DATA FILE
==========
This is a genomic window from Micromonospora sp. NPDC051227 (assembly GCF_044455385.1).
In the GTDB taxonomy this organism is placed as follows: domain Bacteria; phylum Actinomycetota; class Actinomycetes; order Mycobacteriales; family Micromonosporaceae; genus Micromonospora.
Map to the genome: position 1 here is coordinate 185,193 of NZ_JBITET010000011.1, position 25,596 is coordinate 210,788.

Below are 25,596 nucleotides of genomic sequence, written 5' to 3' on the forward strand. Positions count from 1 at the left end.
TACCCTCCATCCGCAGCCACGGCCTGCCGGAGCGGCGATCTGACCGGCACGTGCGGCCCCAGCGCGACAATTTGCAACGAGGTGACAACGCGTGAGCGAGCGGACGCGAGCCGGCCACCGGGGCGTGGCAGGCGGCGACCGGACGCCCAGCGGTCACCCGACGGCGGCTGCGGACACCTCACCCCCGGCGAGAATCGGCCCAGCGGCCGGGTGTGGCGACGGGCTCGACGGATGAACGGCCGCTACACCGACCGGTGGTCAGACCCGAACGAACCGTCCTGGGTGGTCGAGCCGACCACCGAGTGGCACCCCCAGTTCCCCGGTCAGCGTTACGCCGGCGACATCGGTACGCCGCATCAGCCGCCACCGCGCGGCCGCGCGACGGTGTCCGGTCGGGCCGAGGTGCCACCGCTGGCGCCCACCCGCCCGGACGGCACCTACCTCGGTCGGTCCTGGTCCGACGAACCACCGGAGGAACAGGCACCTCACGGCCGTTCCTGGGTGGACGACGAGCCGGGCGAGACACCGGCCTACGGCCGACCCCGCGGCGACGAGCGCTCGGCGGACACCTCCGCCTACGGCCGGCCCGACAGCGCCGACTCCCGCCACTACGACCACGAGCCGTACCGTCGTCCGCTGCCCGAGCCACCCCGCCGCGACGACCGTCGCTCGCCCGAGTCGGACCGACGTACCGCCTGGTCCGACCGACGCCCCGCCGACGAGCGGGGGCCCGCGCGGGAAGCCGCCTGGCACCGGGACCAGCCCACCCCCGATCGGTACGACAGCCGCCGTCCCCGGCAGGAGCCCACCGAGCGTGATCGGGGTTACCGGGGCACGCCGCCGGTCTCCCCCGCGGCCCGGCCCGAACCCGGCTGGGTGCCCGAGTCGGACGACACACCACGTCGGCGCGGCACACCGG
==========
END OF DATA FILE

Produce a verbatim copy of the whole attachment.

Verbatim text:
This is a genomic window from Micromonospora sp. NPDC051227 (assembly GCF_044455385.1).
In the GTDB taxonomy this organism is placed as follows: domain Bacteria; phylum Actinomycetota; class Actinomycetes; order Mycobacteriales; family Micromonosporaceae; genus Micromonospora.
Map to the genome: position 1 here is coordinate 185,193 of NZ_JBITET010000011.1, position 25,596 is coordinate 210,788.

Below are 25,596 nucleotides of genomic sequence, written 5' to 3' on the forward strand. Positions count from 1 at the left end.
TACCCTCCATCCGCAGCCACGGCCTGCCGGAGCGGCGATCTGACCGGCACGTGCGGCCCCAGCGCGACAATTTGCAACGAGGTGACAACGCGTGAGCGAGCGGACGCGAGCCGGCCACCGGGGCGTGGCAGGCGGCGACCGGACGCCCAGCGGTCACCCGACGGCGGCTGCGGACACCTCACCCCCGGCGAGAATCGGCCCAGCGGCCGGGTGTGGCGACGGGCTCGACGGATGAACGGCCGCTACACCGACCGGTGGTCAGACCCGAACGAACCGTCCTGGGTGGTCGAGCCGACCACCGAGTGGCACCCCCAGTTCCCCGGTCAGCGTTACGCCGGCGACATCGGTACGCCGCATCAGCCGCCACCGCGCGGCCGCGCGACGGTGTCCGGTCGGGCCGAGGTGCCACCGCTGGCGCCCACCCGCCCGGACGGCACCTACCTCGGTCGGTCCTGGTCCGACGAACCACCGGAGGAACAGGCACCTCACGGCCGTTCCTGGGTGGACGACGAGCCGGGCGAGACACCGGCCTACGGCCGACCCCGCGGCGACGAGCGCTCGGCGGACACCTCCGCCTACGGCCGGCCCGACAGCGCCGACTCCCGCCACTACGACCACGAGCCGTACCGTCGTCCGCTGCCCGAGCCACCCCGCCGCGACGACCGTCGCTCGCCCGAGTCGGACCGACGTACCGCCTGGTCCGACCGACGCCCCGCCGACGAGCGGGGGCCCGCGCGGGAAGCCGCCTGGCACCGGGACCAGCCCACCCCCGATCGGTACGACAGCCGCCGTCCCCGGCAGGAGCCCACCGAGCGTGATCGGGGTTACCGGGGCACGCCGCCGGTCTCCCCCGCGGCCCGGCCCGAACCCGGCTGGGTGCCCGAGTCGGACGACACACCACGTCGGCGCGGCACACCGG